Yet the fact that bureaucrats rarely move quickly isn’t shocking at all. In fact, the NRDC lawsuit proves why government isn’t well suited to take swift action or promote public safety. And there are many reasons why chemical reviews in particular take a long time, none of which have to do with safety.
First, chemical exposures from consumer products are generally too low to have any significant impacts. Measuring such negligible risks is akin to looking for needle in a field of haystacks. Government researchers can dig and dig, yet never find anything, nor can they prove a chemical is 100 percent safe since nothing is. So they continue with no end in sight.
For example, while triclosan has been used pretty widely for more than 60 years, there’s no hard evidence of triclosan-caused cancers or “superbugs.” The best greens can offer are allegations based on studies that suggest links between the chemical and health effects in rodents dosed large amounts. The same is true for naturally occurring chemicals in broccoli, coffee, pickles, and more. We don’t need an FDA review of these foods to know they are safe to eat and that these rodent studies are not particularly relevant to human health risks from trace chemicals.
The program is an outdated relic of the 1930s that has outlived its purported usefulness. It is a central planning scheme that—
—Allocates the domestic supply
—Restricts imports of sugar
—Sets prices substantially higher than the world price
—Buys up surplus sugar and sells it at a loss to ethanol producers
Ten taxpayer, advocacy, and public policy groups signed on to the missive, which also pointed out who benefits and who loses:
The U.S. sugar program is a classic public choice case of concentrated benefits and dispersed costs: of how special interests can trump the public interest. A small number of sugar producers receive enormous benefits, while the costs are spread across the U.S. economy, hitting consumers and the sweetener-using industries.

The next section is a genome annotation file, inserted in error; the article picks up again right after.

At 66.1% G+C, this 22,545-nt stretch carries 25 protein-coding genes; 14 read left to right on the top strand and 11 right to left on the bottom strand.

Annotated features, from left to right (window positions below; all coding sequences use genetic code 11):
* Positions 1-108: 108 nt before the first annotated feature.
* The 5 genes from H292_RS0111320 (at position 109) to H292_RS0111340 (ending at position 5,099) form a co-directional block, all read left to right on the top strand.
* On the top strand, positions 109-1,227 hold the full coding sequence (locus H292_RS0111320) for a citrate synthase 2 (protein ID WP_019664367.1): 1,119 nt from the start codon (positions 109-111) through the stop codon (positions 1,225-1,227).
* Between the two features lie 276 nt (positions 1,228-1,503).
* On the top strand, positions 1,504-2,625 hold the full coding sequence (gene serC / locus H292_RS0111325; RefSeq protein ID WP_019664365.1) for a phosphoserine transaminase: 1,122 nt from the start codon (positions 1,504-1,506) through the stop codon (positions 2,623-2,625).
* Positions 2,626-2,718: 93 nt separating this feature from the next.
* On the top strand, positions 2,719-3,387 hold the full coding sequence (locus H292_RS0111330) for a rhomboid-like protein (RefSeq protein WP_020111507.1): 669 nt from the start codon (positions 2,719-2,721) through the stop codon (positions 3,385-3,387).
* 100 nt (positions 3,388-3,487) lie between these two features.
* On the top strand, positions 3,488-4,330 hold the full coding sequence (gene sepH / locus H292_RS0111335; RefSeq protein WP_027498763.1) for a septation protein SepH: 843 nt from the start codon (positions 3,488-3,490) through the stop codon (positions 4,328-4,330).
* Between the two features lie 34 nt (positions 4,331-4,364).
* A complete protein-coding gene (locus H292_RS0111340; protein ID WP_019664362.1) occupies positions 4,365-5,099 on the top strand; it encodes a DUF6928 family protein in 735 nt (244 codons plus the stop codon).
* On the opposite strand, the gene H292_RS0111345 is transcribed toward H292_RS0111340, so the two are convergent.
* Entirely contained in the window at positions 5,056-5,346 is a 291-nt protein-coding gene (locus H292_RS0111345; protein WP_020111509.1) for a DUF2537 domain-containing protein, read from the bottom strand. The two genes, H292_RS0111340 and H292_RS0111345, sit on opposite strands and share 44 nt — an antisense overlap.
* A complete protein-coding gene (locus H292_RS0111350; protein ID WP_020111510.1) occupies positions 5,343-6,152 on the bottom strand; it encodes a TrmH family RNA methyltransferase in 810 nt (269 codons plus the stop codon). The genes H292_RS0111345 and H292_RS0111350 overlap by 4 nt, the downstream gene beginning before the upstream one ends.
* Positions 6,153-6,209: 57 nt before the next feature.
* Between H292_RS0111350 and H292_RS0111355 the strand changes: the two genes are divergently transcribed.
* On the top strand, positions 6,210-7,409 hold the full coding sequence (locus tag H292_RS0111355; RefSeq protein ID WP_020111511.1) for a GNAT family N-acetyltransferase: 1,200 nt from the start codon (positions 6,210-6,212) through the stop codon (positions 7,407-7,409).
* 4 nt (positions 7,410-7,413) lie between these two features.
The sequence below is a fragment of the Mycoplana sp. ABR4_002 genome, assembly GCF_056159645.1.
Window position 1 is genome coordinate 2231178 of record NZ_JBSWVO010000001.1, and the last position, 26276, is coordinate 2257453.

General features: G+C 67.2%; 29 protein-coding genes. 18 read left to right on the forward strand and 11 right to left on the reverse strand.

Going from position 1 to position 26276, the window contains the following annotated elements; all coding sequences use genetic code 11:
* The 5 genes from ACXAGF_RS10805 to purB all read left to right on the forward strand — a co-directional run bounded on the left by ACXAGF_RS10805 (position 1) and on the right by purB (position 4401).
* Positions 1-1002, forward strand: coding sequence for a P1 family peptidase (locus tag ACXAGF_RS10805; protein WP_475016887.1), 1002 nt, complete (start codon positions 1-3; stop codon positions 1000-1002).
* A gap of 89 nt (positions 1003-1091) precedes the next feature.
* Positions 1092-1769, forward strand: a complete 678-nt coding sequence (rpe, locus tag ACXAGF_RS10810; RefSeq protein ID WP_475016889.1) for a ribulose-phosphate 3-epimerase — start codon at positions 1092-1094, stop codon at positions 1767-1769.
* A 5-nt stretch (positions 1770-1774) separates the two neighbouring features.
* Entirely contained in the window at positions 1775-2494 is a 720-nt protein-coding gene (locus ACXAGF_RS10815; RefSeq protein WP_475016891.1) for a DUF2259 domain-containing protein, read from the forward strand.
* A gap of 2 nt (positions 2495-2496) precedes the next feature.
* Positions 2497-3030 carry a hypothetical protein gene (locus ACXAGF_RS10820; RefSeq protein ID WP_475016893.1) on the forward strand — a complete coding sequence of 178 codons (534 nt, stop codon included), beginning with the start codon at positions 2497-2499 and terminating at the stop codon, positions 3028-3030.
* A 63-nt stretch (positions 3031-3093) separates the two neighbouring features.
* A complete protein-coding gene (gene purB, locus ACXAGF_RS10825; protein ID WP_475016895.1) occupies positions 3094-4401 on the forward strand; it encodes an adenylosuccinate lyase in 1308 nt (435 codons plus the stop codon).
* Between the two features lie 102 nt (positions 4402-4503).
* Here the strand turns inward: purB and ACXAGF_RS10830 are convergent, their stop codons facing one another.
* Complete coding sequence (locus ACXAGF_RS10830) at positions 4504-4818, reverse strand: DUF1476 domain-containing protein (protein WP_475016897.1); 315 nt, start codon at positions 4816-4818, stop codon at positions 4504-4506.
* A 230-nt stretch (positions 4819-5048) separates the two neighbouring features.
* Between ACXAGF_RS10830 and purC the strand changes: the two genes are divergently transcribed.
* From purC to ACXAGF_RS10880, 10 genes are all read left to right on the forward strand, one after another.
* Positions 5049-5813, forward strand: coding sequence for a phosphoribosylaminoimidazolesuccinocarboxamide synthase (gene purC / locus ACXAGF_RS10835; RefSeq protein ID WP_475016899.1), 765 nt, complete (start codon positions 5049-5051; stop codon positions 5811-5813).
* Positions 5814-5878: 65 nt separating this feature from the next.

The groups urged policymakers to reform or eliminate the program.
As European renewable energy initiatives seek to radically reform their means of energy production, it would make sense that it be done in the most affordable way possible. However, leading European solar groups have teamed up with EU officials to make sure this is not the case. In light of recent EU allegations of Chinese solar panel dumping in European markets, The European Commission is set to impose a 47 percent tariff on Chinese solar panel imports beginning June 6. A recession plagued Europe driven by renewable energy policies is shooting itself in the foot by implementing a tariff that will increase the price of its energy production.
The imposition of this tariff could not come at a worse time for European consumers. In pursuit of “green energy” production, the U.K. and Germany have already initiated plans to essentially do away with existing energy sources. As I noted in The Commentator, the result has been higher energy prices. Solar power production, being both expensive and inefficient relative to alternative sources, is an industry that requires substantial subsidies to exist. A tariff on Chinese solar panel imports means a step in the wrong direction in terms of making solar energy a more viable energy source.
A tariff on cheap Chinese solar panels not only makes energy production more expensive, but it invites retaliation from the EU’s second largest trading partner at a time when free trade is imperative for economic recovery. The dumping allegations, originally brought forth by German company SolarWorld last September, have already worked to substantiate a 31 percent tariff on Chinese panel imports in the U.S. In response to the U.S. tariff, Chinese officials have threatened a retaliatory tariff. Critics of the new EU tariff worry China will respond in similar fashion.
As Europe seeks to make their renewable energy sources work, it is clear that protectionist policies are not the best strategy for doing so. Renewable energy’s two biggest drawbacks come in the form of efficiency and affordability. Cheap Chinese imports help to solve the latter problem in the solar energy realm. Instead, European solar panel prices rise as the interests of SolarWorld and other European big solar groups stifle foreign competition and take precedence over the consumer.
A page 1 New York Times story today describes how the Obama administration, despite opposition from civil servants, radically expanded a legal settlement that had already become a “magnet for fraud,” paying out vast sums of money over baseless claims of discrimination at the Agriculture Department in the Pigford case. As the Cato Institute’s Walter Olson notes, its story “today breaks vital new details about how career government lawyers opposed Obama appointees’ insistence on reaching a gigantic settlement for claims of bias against female and Hispanic farmers in the operation of federal agriculture programs” over the objections of “career government lawyers.” As the Times reports,